Pathbreakers details how previous African American military officers made successful careers for themselves in the United States Marine Corps (USMC). This book contains a collection of interviews conducted with several African American Marine officers. The discussions and comments are presented in chronological order, offering a historical account with a uniquely personal perspective.

Finally, Nothing But Praise provides a history of the 1321st regiment, an African American regiment which served in Europe during World War II.

This Black History Month, take a moment to recognize the outstanding achievements of African Americans who have served in the United States military. Then share the knowledge!

The GPO Online Bookstore – Easy Access to Federal Publications


Shop Online Anytime: You can buy eBooks or print publications —with FREE Standard Shipping worldwide— from the U.S. Government Online Bookstore at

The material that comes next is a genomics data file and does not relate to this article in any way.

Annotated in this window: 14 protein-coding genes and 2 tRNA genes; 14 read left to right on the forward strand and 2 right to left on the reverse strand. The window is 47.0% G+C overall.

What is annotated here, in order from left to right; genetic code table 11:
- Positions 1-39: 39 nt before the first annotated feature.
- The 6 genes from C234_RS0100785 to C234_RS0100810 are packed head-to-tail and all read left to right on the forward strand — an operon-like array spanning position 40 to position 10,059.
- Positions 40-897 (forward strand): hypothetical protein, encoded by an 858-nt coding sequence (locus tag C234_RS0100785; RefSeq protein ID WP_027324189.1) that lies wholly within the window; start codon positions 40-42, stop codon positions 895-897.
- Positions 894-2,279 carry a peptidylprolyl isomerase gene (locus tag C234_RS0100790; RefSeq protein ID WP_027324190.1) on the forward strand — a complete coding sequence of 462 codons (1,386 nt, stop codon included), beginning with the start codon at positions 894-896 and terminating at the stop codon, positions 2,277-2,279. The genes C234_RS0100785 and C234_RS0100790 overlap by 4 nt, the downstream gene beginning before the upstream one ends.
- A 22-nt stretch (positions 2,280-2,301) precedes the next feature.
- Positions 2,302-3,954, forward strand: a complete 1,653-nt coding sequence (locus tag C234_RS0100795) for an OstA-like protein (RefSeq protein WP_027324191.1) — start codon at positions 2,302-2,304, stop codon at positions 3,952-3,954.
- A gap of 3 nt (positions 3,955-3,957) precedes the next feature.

Shop our Retail Store: Buy a copy of any print editions from this collection at GPO’s retail bookstore at 710 North Capitol Street NW, Washington, DC 20401, open Monday–Friday, 9 a.m. to 4 p.m., except Federal holidays, Call (202) 512-0132 for information or to arrange in-store pick-up.

Order by Phone: Call our Customer Contact Center Monday through Friday, 8 am to 5:30 pm Eastern (except US Federal holidays). From US and Canada, call toll-free 1.866.512.1800. DC or International customers call +1.202.512.1800.

Visit a Federal depository library: Search for U.S. Government publications in a nearby Federal depository library. You can find the records for most titles in GPO’s Catalog of U.S. Government Publications.